5.8 Screening Patients for Bipolar Disorder and Monitoring for Mania/Hypomania
Paroxetine capsules are only indicated for the treatment of moderate to severe VMS and are not approved for use in treating either depression or bipolar depression. However, prior to initiating treatment with paroxetine capsules, all patients should be adequately screened to determine if they are at risk for bipolar disorder; such screening should include a detailed psychiatric history, including a family history of suicide, bipolar disorder, and depression. It is generally believed (though not established in controlled trials) that use of an antidepressant alone may increase the likelihood of precipitation of a mixed/manic episode in patients at risk for bipolar disorder.
In premarketing testing of paroxetine, seizures occurred in 0.1% of paroxetine-treated patients. Use paroxetine capsules cautiously in patients with a history of seizures or with conditions that potentially lower the seizure threshold. Evaluate and consider discontinuing use in any patient who develops seizures.
The use of paroxetine or other SSRIs has been associated with the development of akathisia, which is characterized by an inner sense of restlessness and psychomotor agitation such as an inability to sit or stand still usually associated with subjective distress. This is most likely to occur within the first few weeks of treatment. Discontinue treatment with paroxetine capsules if akathisia occurs.
5.11 Potential for Cognitive and Motor Impairment
Paroxetine capsules have the potential to impair judgment, thinking, or motor skills. Patients should be cautioned about operating hazardous machinery, including motor vehicles, until they are reasonably certain that the drug treatment does not affect them adversely.
6 ADVERSE REACTIONS
The following serious adverse reactions are discussed elsewhere in labeling:
- Suicidality [see Warnings and Precautions (5.1)]
- Serotonin syndrome [see Warnings and Precautions (5.2)]
- Abnormal bleeding [see Warnings and Precautions (5.4)]
- Angle-Closure Glaucoma [see Warnings and Precautions (5.5)]
- Hyponatremia [see Warnings and Precautions (5.6)]
- Bone Fracture [see Warnings and Precautions (5.7)]
- Mania/Hypomania [see Warnings and Precautions (5.8)]
- Seizure [see Warnings and Precautions (5.9)]
- Akathisia [see Warnings and Precautions (5.10)]
6.1 Clinical Trials Experience
Because clinical trials are conducted under widely varying conditions, adverse reaction rates observed in the clinical trials of a drug cannot directly be compared to rates in the clinical trials of another drug and may not reflect the rates observed in practice.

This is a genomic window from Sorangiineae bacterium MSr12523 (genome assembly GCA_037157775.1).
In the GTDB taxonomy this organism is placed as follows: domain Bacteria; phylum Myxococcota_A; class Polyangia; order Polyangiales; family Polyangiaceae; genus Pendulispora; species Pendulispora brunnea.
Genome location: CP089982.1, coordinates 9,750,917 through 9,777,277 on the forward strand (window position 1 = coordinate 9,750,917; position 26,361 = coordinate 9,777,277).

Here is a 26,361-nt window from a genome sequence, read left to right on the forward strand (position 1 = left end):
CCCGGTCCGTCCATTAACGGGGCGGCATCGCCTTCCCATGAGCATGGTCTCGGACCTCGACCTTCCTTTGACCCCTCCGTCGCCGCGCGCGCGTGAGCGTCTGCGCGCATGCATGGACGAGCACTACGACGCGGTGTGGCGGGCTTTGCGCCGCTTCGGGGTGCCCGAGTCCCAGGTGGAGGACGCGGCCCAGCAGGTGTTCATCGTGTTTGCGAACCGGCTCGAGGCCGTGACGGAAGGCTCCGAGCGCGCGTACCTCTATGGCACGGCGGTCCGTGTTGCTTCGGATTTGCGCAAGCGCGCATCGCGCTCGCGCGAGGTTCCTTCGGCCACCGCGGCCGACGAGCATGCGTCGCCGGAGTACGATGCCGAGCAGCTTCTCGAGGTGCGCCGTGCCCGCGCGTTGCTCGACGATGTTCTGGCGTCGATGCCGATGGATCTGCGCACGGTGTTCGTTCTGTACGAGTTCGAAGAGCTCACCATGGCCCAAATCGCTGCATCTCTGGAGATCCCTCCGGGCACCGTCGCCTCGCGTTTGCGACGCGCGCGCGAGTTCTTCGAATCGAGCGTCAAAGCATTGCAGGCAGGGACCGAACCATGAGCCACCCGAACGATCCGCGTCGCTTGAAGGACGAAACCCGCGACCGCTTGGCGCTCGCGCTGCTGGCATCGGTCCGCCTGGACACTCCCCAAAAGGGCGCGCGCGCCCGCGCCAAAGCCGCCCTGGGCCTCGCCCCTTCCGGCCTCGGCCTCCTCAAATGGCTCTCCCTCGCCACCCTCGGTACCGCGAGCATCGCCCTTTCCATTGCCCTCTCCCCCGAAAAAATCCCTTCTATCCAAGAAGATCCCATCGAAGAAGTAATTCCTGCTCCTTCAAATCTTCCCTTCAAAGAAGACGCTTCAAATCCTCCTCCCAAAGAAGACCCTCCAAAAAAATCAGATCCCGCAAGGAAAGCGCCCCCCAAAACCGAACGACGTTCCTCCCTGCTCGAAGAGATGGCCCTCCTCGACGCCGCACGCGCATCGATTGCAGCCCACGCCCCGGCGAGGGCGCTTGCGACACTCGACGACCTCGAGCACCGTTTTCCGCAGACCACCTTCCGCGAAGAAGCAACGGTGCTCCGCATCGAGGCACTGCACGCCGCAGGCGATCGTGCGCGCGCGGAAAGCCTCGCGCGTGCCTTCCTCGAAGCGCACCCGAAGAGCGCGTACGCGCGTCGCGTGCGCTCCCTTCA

The data described below reflect exposure to paroxetine capsules in the one 8-week Phase 2 randomized, placebo-controlled trial and the two Phase 3 randomized, placebo-controlled, 12-week and 24-week trials for the treatment of moderate to severe VMS [see Clinical Studies (14)]. In these trials, a total of 635 women were exposed to paroxetine capsules 7.5 mg administered orally once daily and 641 women received placebo. The majority of paroxetine capsule-treated patients were Caucasian (68%) and African American (30%), with a mean age of 55 years (range 40 to 73 years). Women with a history of suicidal ideation or suicidal behavior were excluded from these studies.
Adverse Reactions Leading to Study Discontinuation: A total of 4.7% of women taking paroxetine capsules discontinued from the clinical trials due to an adverse reaction, compared to 3.7% of women on placebo; the most frequent adverse reactions leading to discontinuation among paroxetine-treated women were: abdominal pain (0.3%), attention disturbances (0.3%), headache (0.3%), and suicidal ideation (0.3%).
Common Adverse Reactions: Overall, based on investigators’ determinations about what events were likely to be drug-related, about 20% of women treated with paroxetine capsules reported at least 1 adverse reaction in the three controlled studies. The most common adverse reactions (≥ 2% and more common among paroxetine capsule-treated women) reported in these studies were headache, fatigue/malaise/lethargy, and nausea/vomiting. Of these commonly reported adverse reactions, nausea occurred primarily within the first 4 weeks of treatment and fatigue occurred primarily within the first week of treatment, and decreased in frequency with continued therapy.
The adverse reactions that occurred in at least 2% of patients in the paroxetine capsule group and at a higher incidence than placebo are shown in Table 1 for the pooled Phase 2 and Phase 3 trials.
Table 1 Frequency of Adverse Reactions in the Phase 2 and Phase 3 Trials (≥ 2% and at a higher incidence than placebo)
Frequency n (%)
Paroxetine Capsules (n=635)
Nervous system disorders
General disorders and administration site conditions
Fatigue, malaise, lethargy